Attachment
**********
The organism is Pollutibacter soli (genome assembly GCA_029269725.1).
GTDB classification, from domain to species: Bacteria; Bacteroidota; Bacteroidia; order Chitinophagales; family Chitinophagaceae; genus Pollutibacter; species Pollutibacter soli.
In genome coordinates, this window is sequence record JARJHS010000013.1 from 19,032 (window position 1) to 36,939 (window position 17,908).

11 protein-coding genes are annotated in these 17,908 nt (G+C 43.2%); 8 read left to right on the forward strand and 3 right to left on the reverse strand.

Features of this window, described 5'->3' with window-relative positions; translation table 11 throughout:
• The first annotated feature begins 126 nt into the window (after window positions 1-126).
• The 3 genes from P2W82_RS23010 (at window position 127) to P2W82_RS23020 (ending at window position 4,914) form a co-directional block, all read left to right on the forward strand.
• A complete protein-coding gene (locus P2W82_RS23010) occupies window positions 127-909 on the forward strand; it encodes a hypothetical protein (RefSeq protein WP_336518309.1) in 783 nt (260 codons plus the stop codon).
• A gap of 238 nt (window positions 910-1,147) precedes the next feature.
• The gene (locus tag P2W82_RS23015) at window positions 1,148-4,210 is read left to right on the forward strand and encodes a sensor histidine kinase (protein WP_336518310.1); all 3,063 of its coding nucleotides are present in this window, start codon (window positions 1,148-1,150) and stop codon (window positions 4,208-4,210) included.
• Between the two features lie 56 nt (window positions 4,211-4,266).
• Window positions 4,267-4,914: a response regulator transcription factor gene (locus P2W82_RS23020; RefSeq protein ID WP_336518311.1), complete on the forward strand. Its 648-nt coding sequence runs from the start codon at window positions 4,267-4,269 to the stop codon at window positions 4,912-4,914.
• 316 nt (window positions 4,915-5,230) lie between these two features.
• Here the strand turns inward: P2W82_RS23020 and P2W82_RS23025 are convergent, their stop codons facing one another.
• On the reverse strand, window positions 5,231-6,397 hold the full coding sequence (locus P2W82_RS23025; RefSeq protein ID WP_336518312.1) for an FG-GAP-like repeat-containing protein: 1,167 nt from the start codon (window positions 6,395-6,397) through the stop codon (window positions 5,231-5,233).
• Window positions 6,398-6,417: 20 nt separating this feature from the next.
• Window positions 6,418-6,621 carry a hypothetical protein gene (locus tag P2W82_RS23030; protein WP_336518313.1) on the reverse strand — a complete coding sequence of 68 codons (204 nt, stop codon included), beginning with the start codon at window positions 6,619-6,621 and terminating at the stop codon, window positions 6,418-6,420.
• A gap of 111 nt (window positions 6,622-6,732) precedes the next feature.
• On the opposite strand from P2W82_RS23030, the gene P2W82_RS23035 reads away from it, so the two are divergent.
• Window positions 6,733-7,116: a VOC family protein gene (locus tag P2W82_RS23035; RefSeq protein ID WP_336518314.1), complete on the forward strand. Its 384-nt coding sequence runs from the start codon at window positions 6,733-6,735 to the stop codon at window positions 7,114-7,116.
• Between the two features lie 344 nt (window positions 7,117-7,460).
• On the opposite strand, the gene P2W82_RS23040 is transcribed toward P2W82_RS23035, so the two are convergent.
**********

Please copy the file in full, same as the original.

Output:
The organism is Pollutibacter soli (genome assembly GCA_029269725.1).
GTDB classification, from domain to species: Bacteria; Bacteroidota; Bacteroidia; order Chitinophagales; family Chitinophagaceae; genus Pollutibacter; species Pollutibacter soli.
In genome coordinates, this window is sequence record JARJHS010000013.1 from 19,032 (window position 1) to 36,939 (window position 17,908).

11 protein-coding genes are annotated in these 17,908 nt (G+C 43.2%); 8 read left to right on the forward strand and 3 right to left on the reverse strand.

Features of this window, described 5'->3' with window-relative positions; translation table 11 throughout:
• The first annotated feature begins 126 nt into the window (after window positions 1-126).
• The 3 genes from P2W82_RS23010 (at window position 127) to P2W82_RS23020 (ending at window position 4,914) form a co-directional block, all read left to right on the forward strand.
• A complete protein-coding gene (locus P2W82_RS23010) occupies window positions 127-909 on the forward strand; it encodes a hypothetical protein (RefSeq protein WP_336518309.1) in 783 nt (260 codons plus the stop codon).
• A gap of 238 nt (window positions 910-1,147) precedes the next feature.
• The gene (locus tag P2W82_RS23015) at window positions 1,148-4,210 is read left to right on the forward strand and encodes a sensor histidine kinase (protein WP_336518310.1); all 3,063 of its coding nucleotides are present in this window, start codon (window positions 1,148-1,150) and stop codon (window positions 4,208-4,210) included.
• Between the two features lie 56 nt (window positions 4,211-4,266).
• Window positions 4,267-4,914: a response regulator transcription factor gene (locus P2W82_RS23020; RefSeq protein ID WP_336518311.1), complete on the forward strand. Its 648-nt coding sequence runs from the start codon at window positions 4,267-4,269 to the stop codon at window positions 4,912-4,914.
• 316 nt (window positions 4,915-5,230) lie between these two features.
• Here the strand turns inward: P2W82_RS23020 and P2W82_RS23025 are convergent, their stop codons facing one another.
• On the reverse strand, window positions 5,231-6,397 hold the full coding sequence (locus P2W82_RS23025; RefSeq protein ID WP_336518312.1) for an FG-GAP-like repeat-containing protein: 1,167 nt from the start codon (window positions 6,395-6,397) through the stop codon (window positions 5,231-5,233).
• Window positions 6,398-6,417: 20 nt separating this feature from the next.
• Window positions 6,418-6,621 carry a hypothetical protein gene (locus tag P2W82_RS23030; protein WP_336518313.1) on the reverse strand — a complete coding sequence of 68 codons (204 nt, stop codon included), beginning with the start codon at window positions 6,619-6,621 and terminating at the stop codon, window positions 6,418-6,420.
• A gap of 111 nt (window positions 6,622-6,732) precedes the next feature.
• On the opposite strand from P2W82_RS23030, the gene P2W82_RS23035 reads away from it, so the two are divergent.
• Window positions 6,733-7,116: a VOC family protein gene (locus tag P2W82_RS23035; RefSeq protein ID WP_336518314.1), complete on the forward strand. Its 384-nt coding sequence runs from the start codon at window positions 6,733-6,735 to the stop codon at window positions 7,114-7,116.
• Between the two features lie 344 nt (window positions 7,117-7,460).
• On the opposite strand, the gene P2W82_RS23040 is transcribed toward P2W82_RS23035, so the two are convergent.